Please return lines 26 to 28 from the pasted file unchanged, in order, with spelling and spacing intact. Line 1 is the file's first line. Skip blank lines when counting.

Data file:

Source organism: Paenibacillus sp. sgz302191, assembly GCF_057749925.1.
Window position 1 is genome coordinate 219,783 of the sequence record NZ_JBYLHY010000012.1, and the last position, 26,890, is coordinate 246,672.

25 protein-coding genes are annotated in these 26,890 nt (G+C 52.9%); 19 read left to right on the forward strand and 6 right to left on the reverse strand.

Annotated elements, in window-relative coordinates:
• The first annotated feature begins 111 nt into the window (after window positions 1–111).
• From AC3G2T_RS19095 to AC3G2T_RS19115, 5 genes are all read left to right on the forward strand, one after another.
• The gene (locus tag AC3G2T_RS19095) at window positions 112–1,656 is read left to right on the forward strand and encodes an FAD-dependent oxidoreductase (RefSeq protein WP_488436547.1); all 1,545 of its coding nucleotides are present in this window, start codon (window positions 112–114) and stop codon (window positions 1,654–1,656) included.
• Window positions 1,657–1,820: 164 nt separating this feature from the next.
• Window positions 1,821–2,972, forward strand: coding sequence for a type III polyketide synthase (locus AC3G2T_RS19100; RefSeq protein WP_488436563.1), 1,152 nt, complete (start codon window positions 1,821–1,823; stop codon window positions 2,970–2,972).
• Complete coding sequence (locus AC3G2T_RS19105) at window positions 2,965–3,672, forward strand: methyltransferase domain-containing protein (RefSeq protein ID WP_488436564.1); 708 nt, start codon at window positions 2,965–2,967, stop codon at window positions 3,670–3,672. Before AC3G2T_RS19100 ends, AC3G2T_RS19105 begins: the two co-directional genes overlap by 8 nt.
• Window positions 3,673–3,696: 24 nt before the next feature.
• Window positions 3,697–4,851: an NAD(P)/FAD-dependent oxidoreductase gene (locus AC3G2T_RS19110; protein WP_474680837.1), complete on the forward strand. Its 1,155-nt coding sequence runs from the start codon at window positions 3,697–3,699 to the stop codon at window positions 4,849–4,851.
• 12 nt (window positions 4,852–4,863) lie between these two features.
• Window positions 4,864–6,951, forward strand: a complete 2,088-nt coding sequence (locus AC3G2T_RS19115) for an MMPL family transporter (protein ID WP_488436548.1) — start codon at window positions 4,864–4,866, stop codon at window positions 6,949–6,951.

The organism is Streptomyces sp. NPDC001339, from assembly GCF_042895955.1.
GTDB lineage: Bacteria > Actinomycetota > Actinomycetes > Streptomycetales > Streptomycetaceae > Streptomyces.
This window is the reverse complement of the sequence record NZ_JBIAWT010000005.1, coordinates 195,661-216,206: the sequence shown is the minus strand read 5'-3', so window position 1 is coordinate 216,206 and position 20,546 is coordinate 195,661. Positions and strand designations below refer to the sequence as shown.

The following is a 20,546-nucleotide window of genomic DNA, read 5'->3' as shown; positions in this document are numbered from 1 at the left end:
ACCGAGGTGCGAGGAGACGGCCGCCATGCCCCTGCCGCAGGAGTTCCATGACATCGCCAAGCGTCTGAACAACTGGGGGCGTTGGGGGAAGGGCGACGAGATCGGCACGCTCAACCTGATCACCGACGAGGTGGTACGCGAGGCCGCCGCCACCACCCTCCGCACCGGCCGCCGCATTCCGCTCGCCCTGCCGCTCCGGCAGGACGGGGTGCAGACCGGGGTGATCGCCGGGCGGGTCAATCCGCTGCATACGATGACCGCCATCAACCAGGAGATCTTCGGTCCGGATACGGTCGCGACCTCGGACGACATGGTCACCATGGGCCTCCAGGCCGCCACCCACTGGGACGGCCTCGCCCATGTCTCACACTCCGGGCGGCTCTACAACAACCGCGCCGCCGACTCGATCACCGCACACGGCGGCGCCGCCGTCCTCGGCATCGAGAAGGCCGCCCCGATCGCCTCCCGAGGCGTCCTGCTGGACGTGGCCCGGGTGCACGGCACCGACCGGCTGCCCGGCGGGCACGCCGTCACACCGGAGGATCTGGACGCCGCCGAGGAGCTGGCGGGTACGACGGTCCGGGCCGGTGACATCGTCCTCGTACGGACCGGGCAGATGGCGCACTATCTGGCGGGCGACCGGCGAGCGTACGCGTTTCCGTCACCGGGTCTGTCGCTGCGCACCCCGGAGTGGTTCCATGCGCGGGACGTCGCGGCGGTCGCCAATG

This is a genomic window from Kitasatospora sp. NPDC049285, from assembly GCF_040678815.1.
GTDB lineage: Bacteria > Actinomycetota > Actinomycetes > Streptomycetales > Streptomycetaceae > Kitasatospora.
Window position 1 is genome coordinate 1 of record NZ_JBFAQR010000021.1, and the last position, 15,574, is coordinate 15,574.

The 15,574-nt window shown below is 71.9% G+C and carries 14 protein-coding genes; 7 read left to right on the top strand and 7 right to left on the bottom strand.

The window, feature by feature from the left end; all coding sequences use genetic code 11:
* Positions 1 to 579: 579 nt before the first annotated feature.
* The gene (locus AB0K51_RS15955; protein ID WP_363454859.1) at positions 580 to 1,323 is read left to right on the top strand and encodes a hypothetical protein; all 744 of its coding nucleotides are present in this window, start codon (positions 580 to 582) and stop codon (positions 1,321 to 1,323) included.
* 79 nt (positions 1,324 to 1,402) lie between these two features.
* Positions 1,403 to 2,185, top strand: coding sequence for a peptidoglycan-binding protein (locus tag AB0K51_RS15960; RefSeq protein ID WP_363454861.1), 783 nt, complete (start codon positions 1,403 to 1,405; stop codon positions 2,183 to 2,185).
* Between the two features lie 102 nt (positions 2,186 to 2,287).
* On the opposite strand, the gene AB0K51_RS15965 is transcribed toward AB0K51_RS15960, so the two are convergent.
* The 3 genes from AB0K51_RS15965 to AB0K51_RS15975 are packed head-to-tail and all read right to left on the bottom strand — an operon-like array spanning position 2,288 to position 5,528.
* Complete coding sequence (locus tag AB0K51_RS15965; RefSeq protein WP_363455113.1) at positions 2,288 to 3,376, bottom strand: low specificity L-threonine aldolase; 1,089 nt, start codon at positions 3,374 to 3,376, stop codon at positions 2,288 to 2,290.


* The gene (locus AB0K51_RS15955; protein ID WP_363454859.1) at positions 580 to 1,323 is read left to right on the top strand and encodes a hypothetical protein; all 744 of its coding nucleotides are present in this window, start codon (positions 580 to 582) and stop codon (positions 1,321 to 1,323) included.
* 79 nt (positions 1,324 to 1,402) lie between these two features.
* Positions 1,403 to 2,185, top strand: coding sequence for a peptidoglycan-binding protein (locus tag AB0K51_RS15960; RefSeq protein ID WP_363454861.1), 783 nt, complete (start codon positions 1,403 to 1,405; stop codon positions 2,183 to 2,185).